I don’t like to preach on Memorial Day and Independence Day weekends. By some twist of fate or scrawl of the head pastor’s pen as he assigned Sundays, I’ve escaped both this year. Last year, I was assigned both.
My tactic is to ignore the holidays almost completely in the sermon, and pay tribute in the pastoral prayer (with a heavy note about the dangers of sentiments for country over and above love of God). But, sometimes (July 4 weekend last year being one) I can’t help myself and the sermon is about the appropriate place of God in the context of patriotism. This often astounds a member or two who can’t fathom how my theology can be so conservative, and my sense of “patriotism” so suspect.
The truth is that the American flag flying in front of a church–outside or in the sanctuary–bothers me. I prayed like crazy for our church member who was in Afghanistan last year, but I cannot stomach praying for the military as an institution. It irks me when denominations (my own included) have a section of “National Songs” in the hymnal. In seminary, at a lunchtime conversation, I was voted “least likely to be a military chaplain”.
“God and country” has never exactly worked for me. This is probably because I was raised by recovering hippies. But I like to think it’s a more complex cocktail of my heredity, both genetic and ecclesiastical. It’s probably the flag-in-Church thing that illustrates this best.
I grew up in the Christian Reformed Church. I, like that denomination, am descended from Dutch Calvinists. And not the state-approved-Calvinist-church kind. The kind who had to meet in barns and secret rooms when they thought the state church was getting just a bit too liberal (among other things, government control of the hymnal bothered them). A little suspicion of the government when it comes to religion is in my DNA.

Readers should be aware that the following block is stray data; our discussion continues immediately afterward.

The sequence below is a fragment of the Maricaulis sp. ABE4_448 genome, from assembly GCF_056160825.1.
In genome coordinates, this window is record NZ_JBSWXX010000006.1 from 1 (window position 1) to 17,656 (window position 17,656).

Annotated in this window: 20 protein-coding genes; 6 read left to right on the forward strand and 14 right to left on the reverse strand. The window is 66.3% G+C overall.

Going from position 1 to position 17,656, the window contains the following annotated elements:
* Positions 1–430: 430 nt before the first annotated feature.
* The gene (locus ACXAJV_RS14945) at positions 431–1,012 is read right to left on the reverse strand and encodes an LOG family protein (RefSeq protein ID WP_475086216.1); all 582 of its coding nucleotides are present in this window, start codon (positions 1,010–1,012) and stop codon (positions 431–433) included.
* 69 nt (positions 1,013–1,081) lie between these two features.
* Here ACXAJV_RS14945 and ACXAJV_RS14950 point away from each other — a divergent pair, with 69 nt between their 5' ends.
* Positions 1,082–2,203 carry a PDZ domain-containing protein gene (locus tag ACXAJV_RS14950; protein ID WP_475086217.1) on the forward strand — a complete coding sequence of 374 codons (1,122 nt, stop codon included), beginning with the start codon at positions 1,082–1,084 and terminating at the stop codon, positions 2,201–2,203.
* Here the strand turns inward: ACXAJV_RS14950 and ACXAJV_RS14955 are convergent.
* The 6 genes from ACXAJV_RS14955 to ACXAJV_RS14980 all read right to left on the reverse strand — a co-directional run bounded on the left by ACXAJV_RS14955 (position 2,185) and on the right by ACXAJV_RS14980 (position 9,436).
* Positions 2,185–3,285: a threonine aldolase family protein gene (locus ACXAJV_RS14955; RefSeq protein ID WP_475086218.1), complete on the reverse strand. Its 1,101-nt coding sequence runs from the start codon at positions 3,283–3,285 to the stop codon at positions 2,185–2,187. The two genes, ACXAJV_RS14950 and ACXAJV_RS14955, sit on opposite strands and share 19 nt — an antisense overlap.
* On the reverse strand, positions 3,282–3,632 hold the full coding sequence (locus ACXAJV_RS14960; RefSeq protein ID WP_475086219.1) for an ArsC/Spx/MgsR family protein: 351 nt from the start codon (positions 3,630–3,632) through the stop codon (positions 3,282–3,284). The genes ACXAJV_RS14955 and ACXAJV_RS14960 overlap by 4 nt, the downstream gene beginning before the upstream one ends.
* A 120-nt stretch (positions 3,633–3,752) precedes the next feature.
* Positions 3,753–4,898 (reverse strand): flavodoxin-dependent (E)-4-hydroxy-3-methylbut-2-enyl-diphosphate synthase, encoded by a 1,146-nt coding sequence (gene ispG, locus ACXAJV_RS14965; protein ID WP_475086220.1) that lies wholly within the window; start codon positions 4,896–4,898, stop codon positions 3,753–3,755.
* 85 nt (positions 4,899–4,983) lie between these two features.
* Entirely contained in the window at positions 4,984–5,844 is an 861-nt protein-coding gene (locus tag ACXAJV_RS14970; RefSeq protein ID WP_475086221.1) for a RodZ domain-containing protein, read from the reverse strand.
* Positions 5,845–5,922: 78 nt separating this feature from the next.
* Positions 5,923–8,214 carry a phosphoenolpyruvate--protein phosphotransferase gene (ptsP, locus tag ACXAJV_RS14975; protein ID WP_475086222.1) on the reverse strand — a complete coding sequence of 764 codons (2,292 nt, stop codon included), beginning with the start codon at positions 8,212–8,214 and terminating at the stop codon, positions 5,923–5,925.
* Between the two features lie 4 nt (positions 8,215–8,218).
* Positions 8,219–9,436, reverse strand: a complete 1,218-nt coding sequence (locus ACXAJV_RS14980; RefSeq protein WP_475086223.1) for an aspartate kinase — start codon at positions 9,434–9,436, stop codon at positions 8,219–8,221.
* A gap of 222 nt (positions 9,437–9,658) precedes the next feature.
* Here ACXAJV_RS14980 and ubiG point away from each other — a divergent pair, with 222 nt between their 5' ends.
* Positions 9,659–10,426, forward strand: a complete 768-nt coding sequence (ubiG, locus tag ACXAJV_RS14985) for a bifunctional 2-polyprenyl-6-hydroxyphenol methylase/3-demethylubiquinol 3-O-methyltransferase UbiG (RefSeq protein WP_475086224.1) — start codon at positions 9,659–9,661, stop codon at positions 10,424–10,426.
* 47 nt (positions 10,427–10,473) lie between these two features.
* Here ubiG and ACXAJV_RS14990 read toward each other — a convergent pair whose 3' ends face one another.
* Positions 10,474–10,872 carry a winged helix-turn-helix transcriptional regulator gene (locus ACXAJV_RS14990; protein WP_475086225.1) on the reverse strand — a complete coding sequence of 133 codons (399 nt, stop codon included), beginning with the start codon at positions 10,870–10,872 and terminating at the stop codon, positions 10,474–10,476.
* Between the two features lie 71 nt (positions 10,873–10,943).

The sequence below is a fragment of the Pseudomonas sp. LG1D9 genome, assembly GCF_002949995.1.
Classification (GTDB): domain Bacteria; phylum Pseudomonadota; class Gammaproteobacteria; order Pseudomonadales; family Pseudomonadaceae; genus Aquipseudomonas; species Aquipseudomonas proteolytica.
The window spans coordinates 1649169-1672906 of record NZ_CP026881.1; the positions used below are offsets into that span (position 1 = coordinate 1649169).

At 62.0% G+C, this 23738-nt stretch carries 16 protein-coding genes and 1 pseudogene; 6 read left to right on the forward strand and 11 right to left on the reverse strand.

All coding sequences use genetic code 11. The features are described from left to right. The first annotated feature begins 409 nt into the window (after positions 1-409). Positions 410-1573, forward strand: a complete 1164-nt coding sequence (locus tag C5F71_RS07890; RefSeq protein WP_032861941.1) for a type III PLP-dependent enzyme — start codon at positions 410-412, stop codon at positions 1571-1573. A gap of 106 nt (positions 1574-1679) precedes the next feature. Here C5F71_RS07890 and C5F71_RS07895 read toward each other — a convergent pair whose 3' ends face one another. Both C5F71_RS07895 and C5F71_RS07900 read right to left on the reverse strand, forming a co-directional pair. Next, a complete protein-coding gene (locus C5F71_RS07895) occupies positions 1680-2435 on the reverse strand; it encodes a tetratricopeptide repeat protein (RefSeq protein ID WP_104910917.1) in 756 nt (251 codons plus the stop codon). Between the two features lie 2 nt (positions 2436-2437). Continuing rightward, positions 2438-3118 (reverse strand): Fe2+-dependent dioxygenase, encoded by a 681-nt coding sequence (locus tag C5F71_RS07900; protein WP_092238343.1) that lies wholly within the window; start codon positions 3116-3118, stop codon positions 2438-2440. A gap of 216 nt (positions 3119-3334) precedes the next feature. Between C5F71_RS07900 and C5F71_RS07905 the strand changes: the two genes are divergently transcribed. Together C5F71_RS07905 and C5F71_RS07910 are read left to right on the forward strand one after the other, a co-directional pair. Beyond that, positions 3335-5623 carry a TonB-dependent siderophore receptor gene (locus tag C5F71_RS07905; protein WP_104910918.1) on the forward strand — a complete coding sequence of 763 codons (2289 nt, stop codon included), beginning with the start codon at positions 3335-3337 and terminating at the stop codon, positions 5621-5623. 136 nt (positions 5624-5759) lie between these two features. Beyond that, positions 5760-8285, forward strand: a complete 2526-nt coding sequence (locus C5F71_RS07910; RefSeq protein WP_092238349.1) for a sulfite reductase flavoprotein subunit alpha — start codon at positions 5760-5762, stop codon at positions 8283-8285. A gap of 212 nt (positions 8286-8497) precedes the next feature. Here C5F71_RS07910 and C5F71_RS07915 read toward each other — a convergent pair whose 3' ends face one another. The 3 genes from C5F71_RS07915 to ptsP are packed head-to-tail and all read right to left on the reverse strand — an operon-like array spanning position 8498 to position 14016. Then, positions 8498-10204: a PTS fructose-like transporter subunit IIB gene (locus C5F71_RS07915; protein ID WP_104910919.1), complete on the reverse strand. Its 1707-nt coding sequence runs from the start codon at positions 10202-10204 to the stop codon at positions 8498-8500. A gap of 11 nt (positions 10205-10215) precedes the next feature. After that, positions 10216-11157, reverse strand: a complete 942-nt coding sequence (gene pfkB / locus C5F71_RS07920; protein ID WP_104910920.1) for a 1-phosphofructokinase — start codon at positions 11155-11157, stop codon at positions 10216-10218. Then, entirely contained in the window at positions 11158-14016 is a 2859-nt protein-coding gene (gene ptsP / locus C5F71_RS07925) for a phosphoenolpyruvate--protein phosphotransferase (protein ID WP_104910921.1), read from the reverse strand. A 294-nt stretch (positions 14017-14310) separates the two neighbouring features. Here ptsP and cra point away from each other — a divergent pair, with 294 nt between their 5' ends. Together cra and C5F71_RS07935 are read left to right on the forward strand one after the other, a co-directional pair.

You would think the ancestors of those barn-gathering Dutch farmers would have nothing to do with flags in their churches. But the truth is more complicated. Many of them do because, way back during the First and Second World Wars, the English-speaking neighbors mistook the Dutch-singing and preaching churches for Germans. Some churches even had “observers” present at services to make certain they weren’t planning any espionage in their worship. The flag in church became a way of easing the fears of suspicious neighbors. And for several generations, the flag has stayed. It bugs me when I see it, but when I think about the people who felt pressured to fly it out of fear, I at least understand.
I’m a little less forgiving when Presbyterians (that’s what I am now) have flags in their churches. Back in 1940, they were the suspicious English-speaking neighbors, the establishment, while my ancestors, the slightly-opressed, were just trying to keep the powers that be off their backs.
All that’s history, though, right? I don’t know. I used to swear that any church I served would never have a flag up front. If so, I would do everything to get rid of it. I’ve yet to face that issue. But it’s hard to do away with history, my own history or the history of a congregation. And sometimes the truth of history is more complicated than easy to condemn jingoism.
And then there’s recent history. You just heard the distant past of my history. But the recent past of it is that I’m not (officially) one of those Dutch-Calvinists anymore. I’m part of the mainline-mainstream-establishment now. And my now-ecclesiastical cousins in the Christian Reformed Church are not the outsiders they once were.
I might be ready to revise that ultimatum to my future congregation: “The flag goes, or I go.” Maybe it would be better to say, “Tell me the story.” And then say a prayer thanking God for everything that is good about the place where we live, who we were in the past, and who we are today, and asking for everything to get better and better throughout the whole wide world.